What are the key ingredients of a great wildlife tour for families?
After 26 years guiding wildlife tours for people of all ages, including multi-generational families, we believe travellers with kids need the following:
- A tour that sees plenty of active wild animals
- Not too much driving and lots of time out in nature
- Travel with a small group – maximum 10 people is perfect
- A Wildlife Guide who loves working with kids
We have designed the Sunset Koalas & Kangaroos wildlife tour with families in mind. Here’s some of the wildlife families you will see:
Eastern Grey Kangaroos
Eastern Grey Kangaroos live in families all the time. A family is called a mob.
On hot days, kangaroos seek shade and spend the daytime hours resting under a tree with their close family. A huge dominant male will usually get a shady bush to himself, and nearby females will lounge with their joeys.
As sunset approaches the kangaroo family emerges from the shade. They hop out into the grassland to feed and socialise. Watching them is a highlight of the Sunset Koalas & Kangaroos tour.
Emus have unusual families – just dad and a big mob of kids. Emu mother simply lays the eggs, then father takes over. He sits on the nest – a scrape on the ground – for two months in winter, then when the chicks hatch, he plays security guard, cook and teacher 24/7… for a year.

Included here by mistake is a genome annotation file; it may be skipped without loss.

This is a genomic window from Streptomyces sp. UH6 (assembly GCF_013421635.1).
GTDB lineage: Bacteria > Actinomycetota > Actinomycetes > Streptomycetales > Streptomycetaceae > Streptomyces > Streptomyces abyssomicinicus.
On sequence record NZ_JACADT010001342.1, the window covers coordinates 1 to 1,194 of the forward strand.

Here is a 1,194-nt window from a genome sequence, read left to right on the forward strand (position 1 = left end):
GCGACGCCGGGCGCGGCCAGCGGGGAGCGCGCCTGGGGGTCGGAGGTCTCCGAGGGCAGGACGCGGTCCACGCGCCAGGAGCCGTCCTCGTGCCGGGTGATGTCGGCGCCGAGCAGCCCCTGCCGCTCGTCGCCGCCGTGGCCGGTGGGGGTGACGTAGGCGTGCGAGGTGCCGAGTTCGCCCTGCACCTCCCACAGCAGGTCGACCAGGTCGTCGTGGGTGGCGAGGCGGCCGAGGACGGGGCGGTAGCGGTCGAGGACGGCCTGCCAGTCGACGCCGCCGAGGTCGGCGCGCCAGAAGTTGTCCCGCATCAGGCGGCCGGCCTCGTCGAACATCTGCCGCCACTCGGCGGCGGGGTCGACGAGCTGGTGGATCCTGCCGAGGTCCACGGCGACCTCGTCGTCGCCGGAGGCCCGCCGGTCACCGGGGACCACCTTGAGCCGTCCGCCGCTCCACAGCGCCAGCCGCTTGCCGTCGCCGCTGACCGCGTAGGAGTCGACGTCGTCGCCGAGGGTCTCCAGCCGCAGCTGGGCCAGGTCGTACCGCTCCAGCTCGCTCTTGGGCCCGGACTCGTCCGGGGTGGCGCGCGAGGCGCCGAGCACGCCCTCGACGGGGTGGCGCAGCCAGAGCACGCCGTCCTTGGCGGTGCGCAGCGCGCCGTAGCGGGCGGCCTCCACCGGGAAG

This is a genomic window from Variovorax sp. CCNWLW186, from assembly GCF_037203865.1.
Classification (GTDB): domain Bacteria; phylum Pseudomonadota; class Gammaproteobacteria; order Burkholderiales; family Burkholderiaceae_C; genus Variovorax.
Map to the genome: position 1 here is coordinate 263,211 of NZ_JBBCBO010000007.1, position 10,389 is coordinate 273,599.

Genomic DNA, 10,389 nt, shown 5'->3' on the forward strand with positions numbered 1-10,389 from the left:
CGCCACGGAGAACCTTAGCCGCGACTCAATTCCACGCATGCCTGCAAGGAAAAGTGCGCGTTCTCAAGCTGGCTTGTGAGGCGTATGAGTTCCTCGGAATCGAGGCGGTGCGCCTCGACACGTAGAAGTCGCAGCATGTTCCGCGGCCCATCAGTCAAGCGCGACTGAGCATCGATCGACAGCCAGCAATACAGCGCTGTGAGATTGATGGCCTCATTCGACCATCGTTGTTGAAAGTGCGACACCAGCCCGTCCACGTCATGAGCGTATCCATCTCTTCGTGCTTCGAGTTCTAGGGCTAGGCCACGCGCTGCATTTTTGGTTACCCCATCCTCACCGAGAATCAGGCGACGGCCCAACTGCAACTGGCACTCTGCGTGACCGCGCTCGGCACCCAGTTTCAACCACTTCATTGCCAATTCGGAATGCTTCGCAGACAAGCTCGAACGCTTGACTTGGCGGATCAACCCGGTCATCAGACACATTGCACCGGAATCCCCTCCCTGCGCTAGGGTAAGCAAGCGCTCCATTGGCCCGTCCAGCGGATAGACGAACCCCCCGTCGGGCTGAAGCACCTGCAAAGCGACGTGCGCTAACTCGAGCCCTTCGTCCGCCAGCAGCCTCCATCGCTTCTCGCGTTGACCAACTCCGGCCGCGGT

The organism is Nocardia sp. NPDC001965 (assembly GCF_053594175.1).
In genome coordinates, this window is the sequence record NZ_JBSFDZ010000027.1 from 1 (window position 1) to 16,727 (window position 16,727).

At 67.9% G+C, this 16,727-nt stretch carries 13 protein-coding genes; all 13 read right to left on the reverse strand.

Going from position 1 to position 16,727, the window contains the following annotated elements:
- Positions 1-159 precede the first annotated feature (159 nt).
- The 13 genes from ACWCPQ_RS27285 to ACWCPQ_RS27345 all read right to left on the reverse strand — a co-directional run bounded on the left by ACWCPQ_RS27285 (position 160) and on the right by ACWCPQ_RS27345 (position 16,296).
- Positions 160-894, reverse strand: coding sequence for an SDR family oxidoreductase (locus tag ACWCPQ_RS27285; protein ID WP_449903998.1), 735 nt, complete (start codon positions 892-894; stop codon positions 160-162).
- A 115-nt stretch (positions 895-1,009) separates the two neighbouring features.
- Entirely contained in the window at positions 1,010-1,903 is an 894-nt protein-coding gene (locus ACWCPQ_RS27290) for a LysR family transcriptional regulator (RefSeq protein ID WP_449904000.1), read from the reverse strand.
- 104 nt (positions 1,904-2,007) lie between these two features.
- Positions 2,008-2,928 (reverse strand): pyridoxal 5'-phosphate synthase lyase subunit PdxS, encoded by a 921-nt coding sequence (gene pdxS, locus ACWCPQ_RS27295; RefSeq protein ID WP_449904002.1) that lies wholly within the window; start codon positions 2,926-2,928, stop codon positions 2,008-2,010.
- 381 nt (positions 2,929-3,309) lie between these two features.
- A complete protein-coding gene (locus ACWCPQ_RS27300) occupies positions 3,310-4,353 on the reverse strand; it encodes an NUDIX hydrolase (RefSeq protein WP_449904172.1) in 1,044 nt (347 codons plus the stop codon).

During the southern summer from November to February emu chicks are teenagers, and at their most curious. It is not unusual for them to approach groups of people on the sunset tour.
It’s really funny to be out in the grass watching kangaroos, and look over your shoulder to see a family of emus watching you!
Like most kids, they also love water!
Swamp Wallabies have small families. Most of the year they are solitary, but in late spring (October, November) you can see a mother wallaby with a pouch joey, and a male hanging out together.
Not all family interactions are friendly! We sometimes see male Swamp Wallabies displaying to each other, or even fighting.
The prize for the cutest family goes to the Tawny Frogmouths. These strange creatures look more like soft toys than birds. They sit motionless on a branch all day, and become active after dark.
Mum and dad Tawny Frogmouth nest in spring and by November chicks are out of the nest. The chicks learn from the parents to sit still and pretend to be a branch. But the camouflage doesn’t work as well when the whole family of four sit cuddled together!
The Sunset Koalas & Kangaroos tour departs Mondays, Thursdays and Saturdays from 1 November to 28 February each year. Families can also book it as a private tour on any day of the week.